3. Bob
    November 19, 2011 at 6:56 am

    I have always enjoyed medition. But excect for TM in the 60s, It’s been more medition in motion. That is, in my younger days, I was very much into backpaking alone, jogging alone, stream fishing alone, etc. All these things used for a drifting thinking. Now, older, more walking alone or quiet music. I do think it’s nice just to let your mind free to go where it wants.

  4. November 19, 2011 at 9:58 am

    Jax, You’re welcome.
    Brad, I should be more regular in my own practice. It’s always worth the effort.
    Bob, I love the idea of meditation in motion. When I go running, I rarely listen to music. It seems to be better for my soul to just be quiet with the rhythmic feel of my heart, feet, and breath, with just a short thought or phrase echoing through my mind. It makes me a slow runner, but I go for endurance over speed.

  5. Zen Mormon
    November 19, 2011 at 4:14 pm

    I started meditation a few years ago to help deal with stress. I started going to a local Zen Temple for meditation instruction and found it exactly what I was looking for. Zen is, and this is naturally a generalization that could be argued for years, not overly concerned with dogma or ritual. I have met Zen Jews, Zen Catholics, and other Zen Mormons. The practice of Zen, specifically zazen, is compatible with our belief system and I saw little reason to reinvent the wheel when a thousand year old practice (sort of) existed I could learn.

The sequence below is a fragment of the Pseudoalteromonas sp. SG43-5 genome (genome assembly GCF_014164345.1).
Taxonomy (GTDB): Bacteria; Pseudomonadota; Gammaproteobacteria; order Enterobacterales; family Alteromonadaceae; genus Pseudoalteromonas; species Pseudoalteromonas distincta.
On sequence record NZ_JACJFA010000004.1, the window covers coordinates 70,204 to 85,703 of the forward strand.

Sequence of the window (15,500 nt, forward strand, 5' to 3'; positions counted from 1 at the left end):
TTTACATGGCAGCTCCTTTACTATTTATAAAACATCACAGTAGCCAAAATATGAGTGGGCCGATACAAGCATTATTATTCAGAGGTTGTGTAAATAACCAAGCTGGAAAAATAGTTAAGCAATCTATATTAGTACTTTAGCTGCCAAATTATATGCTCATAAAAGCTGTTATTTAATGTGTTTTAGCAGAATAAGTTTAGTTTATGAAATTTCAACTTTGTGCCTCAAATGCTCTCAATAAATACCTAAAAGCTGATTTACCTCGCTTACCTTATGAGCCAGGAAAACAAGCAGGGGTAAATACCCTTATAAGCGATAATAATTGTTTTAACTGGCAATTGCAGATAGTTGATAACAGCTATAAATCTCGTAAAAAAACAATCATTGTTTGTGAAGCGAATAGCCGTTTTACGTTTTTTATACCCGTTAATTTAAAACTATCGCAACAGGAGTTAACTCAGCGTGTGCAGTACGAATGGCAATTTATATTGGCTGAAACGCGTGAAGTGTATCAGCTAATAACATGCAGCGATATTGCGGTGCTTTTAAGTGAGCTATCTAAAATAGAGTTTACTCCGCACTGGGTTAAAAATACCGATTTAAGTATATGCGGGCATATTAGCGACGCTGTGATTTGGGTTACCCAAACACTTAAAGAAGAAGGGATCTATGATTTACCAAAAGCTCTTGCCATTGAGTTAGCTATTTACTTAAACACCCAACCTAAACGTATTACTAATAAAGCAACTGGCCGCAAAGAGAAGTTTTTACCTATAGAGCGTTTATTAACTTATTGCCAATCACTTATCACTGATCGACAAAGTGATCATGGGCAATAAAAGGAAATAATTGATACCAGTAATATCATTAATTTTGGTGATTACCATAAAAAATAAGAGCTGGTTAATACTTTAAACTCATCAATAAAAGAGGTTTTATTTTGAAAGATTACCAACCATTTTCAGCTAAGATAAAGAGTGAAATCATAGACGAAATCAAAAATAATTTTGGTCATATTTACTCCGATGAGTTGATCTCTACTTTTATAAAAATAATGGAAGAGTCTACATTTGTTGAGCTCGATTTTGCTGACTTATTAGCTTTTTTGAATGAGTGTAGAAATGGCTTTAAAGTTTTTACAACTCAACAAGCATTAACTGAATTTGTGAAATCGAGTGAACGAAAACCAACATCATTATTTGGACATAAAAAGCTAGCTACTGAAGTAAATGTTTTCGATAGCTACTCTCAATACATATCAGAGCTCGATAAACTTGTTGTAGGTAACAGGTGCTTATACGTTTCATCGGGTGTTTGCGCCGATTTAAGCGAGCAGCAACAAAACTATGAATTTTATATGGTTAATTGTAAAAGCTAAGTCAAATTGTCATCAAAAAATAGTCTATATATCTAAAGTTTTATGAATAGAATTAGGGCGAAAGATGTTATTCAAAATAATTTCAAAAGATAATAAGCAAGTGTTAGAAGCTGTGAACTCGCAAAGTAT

As for the benefits, they are immeasurable in terms of compassion and patience.

  6. November 19, 2011 at 9:49 pm

    I second the meditation in motion idea. My preferred form of meditation is yoga. I find that both the deep breathing and the body movements free my mind from its daily worries and concerns. By the time I get to shavasana (the part at the end where you lie down and just breathe) my mind is emptied, peaceful, and open to the whisperings of the Spirit.

    Another thing that helps me is being in nature. I like to climb trees. Lying on the grass also helps.

  7. November 19, 2011 at 11:26 pm

    Rachel, This is great. I’ve tried to meditate off and on for many years. When I’m consistant I notice that it has a profound effect on my ability to think and handle the day to day stress. Thanks for this reminder that I need to get at it again! I’m too signing up for yoga and hope it gets me back into practice.

  8. November 20, 2011 at 8:57 am

    Does running count? It certainly entails a physiological body response, including perhaps the release of endorphins on long runs. It cleanses mind and body. We might call it active meditation, or perhaps meditation in motion. I had never thought of running as a favored Sunday activity until now. Thank you.